ORAL HEALTH EVIDENCE-BASED PRACTICE PROGRAM
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Title Epinephrine Use With Local Anesthesia in Post Myocardial Infarction Patients
Clinical Question In a patient who has had a MI, how long after their cardiac event is it safe to use standard levels of epinephrine in local anesthesia?
Clinical Bottom Line There is no clearly specific period of time to wait after a patient has had an MI for it to be safe to use standard levels of epinephrine in local anesthesia, but these studies suggest that the amount of risk and the length of time needed to wait are not as great as previous thought.
Best Evidence (you may view more info by clicking on the PubMed ID link)
PubMed ID Author / Year Patient Group Study type
(level of evidence)
#1) 17589623Conrado/2007Fifty-four patients with coronary artery disease (excluding patients with a MI within the previous 3 months).Cohort Study
Key resultsIn this study there was no chest pain, arrhythmias, occurrence or worsening of left ventricular segmental hypocontractility or mitral regurgitation observed. The study concluded that: “dental extraction performed under anesthesia with 1:100,000 epinephrine does not imply additional ischemic risks, as long as performed with good anesthetic technique and maintenance of the pharmacological treatment prescribed by the cardiologist.”
#2) 3778050Cintron/1986Forty male patients with recent uncomplicated MI (6-20 days prior) with an average age of 60 years oldCase Series
Key resultsHalf of the patients were subjected to only a dental examination with local anesthesia (with 1:100,000 epi) while the other half were received either vigorous prophylaxis or a single extraction with local anesthesia (with 1:100,000 epi). No significant change in heart rate or blood pressure was noted during or after the dental anesthesia nor did any of the patients develop angina or other symptoms of myocardial infarction. Only one patient in the second group experienced an asymptomatic eight-beat run of ventricular tachycardia two hours after the dental extraction, but this was unassociated with dental or chest pain.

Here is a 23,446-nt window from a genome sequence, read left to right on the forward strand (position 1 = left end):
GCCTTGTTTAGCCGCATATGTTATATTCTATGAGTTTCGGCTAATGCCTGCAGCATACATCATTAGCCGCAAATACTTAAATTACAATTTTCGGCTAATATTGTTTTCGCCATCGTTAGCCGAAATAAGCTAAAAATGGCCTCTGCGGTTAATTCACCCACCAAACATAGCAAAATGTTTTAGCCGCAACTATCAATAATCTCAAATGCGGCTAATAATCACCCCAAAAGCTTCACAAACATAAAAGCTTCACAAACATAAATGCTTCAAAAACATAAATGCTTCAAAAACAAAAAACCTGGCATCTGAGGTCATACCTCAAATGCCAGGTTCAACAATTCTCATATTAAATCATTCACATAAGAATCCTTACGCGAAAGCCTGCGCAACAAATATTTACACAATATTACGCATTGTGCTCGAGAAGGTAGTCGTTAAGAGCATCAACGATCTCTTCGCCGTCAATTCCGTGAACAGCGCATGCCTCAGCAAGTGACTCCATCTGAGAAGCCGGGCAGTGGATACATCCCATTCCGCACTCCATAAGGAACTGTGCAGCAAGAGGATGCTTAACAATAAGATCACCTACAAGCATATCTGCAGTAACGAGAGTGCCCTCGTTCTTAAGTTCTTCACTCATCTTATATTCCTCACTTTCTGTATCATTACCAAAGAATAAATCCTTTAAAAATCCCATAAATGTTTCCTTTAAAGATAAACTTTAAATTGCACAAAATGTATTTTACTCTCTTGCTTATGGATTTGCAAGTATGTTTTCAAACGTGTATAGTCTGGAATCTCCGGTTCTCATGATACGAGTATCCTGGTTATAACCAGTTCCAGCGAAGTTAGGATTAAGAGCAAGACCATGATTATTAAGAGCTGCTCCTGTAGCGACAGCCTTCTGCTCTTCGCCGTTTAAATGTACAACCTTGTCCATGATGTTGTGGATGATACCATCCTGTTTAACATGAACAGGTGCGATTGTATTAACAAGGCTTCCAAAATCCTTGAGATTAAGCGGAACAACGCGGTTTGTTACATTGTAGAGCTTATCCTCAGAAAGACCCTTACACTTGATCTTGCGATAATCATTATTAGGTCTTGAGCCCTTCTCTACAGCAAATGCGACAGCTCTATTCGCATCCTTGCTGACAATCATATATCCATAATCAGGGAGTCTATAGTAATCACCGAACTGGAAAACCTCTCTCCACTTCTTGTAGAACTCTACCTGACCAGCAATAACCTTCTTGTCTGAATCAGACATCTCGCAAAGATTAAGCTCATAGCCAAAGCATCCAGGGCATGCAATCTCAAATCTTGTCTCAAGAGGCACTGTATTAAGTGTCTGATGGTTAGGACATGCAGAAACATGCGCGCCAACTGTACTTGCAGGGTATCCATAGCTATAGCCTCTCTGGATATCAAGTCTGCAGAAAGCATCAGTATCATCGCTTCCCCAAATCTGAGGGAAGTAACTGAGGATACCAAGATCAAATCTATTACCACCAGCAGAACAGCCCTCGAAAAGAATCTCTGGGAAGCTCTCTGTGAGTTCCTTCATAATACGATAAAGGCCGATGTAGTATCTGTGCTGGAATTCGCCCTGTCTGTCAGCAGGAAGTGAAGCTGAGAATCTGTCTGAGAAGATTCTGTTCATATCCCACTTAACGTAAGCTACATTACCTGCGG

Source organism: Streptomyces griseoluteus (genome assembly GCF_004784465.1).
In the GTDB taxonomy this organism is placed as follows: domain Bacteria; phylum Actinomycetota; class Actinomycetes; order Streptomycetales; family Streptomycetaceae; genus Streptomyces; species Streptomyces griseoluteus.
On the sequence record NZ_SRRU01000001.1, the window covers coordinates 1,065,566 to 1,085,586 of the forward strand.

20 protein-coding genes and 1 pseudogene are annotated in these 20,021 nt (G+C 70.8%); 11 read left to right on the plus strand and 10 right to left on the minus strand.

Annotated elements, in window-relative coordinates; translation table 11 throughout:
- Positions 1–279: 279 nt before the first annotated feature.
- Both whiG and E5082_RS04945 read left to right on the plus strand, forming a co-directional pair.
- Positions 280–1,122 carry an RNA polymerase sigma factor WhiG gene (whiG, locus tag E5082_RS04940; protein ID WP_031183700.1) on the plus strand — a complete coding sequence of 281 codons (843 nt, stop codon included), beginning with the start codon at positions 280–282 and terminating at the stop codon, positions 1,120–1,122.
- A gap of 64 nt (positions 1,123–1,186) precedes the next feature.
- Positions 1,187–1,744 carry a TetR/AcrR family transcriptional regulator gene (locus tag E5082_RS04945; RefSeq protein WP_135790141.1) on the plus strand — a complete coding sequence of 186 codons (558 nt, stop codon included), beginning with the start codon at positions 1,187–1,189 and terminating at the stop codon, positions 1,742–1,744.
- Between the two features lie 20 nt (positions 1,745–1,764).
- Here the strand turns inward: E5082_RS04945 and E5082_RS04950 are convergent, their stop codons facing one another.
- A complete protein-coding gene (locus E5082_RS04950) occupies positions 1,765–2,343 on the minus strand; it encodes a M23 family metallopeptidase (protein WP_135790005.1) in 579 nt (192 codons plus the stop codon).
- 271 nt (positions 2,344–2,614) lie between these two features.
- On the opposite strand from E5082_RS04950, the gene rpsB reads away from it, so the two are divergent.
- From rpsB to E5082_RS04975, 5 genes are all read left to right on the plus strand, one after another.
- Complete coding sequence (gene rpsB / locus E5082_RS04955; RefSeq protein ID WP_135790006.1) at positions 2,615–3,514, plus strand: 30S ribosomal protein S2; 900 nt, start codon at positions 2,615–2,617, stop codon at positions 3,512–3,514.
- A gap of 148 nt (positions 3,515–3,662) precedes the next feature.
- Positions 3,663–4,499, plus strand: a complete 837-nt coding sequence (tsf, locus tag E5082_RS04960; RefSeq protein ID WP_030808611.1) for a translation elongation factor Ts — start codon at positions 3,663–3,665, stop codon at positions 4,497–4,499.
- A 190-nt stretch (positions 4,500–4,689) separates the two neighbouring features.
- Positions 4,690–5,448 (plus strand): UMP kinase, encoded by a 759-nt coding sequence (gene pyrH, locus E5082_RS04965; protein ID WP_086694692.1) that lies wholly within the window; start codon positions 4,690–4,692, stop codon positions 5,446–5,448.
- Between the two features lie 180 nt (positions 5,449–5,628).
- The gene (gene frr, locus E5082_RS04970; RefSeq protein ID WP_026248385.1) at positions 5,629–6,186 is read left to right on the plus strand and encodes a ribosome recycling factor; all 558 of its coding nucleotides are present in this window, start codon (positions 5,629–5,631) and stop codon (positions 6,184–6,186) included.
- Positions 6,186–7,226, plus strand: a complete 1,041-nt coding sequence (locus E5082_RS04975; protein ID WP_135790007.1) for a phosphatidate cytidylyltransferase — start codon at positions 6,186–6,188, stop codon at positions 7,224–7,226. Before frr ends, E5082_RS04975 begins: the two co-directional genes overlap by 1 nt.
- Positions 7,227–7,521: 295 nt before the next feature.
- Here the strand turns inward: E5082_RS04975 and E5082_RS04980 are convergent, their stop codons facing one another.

Evidence Search "Myocardial Ischemia"[Mesh] AND "Anesthesia, Dental"[Mesh] NOT (Review[ptyp] OR Case Reports[ptyp] OR Editorial[ptyp])
Comments on
The Evidence
Validity: The study design of Conrado’s article was a case control study where 54 patients were evaluated. The groups were similar at the start of the study but it doesn't appear to have been a double-blind study. The study design Cintron’s article was a case report where 40 male patients who had a previous uncomplicated MI were evaluated. There was no control group to compare to, but there was a >80% completion rate. Perspective: It is apparent the guidelines we have for time to wait after a patient has had a MI in order to use epinephrine in local anesthesia are, in fact, guidelines and should be treated as such and not as absolute rules. They tend to lean more to the conservative desiring to be better safe than sorry; however these guidelines are based more on the medical use of epinephrine, which uses much higher concentrations of epinephrine than that used in dental local anesthesia. It is important to go on a case-by-case basis and base decisions on a good clinical evaluation and history rather than strictly adhering to standard guidelines.
Applicability This applies to any patient undergoing local anesthesia with epinephrine who has had a previous myocardial infarction.
Specialty/Discipline (General Dentistry) (Oral Surgery)
Keywords Epinephrine, myocardial infarction, dental anesthesia, local anesthesia, coronary disease
ID# 2664
Date of submission: 03/17/2014spacer
E-mail flandersd@livemail.uthscsa.edu
Author David Flanders
Co-author(s)
Co-author(s) e-mail
Faculty mentor/Co-author Gregory F. Spackman, DDS, MBA
Faculty mentor/Co-author e-mail spackman@uthscsa.edu
Basic Science Rationale
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Comments on the CAT
(FOR PRACTICING DENTISTS' and/or FACULTY COMMENTS ON PUBLISHED CATs)
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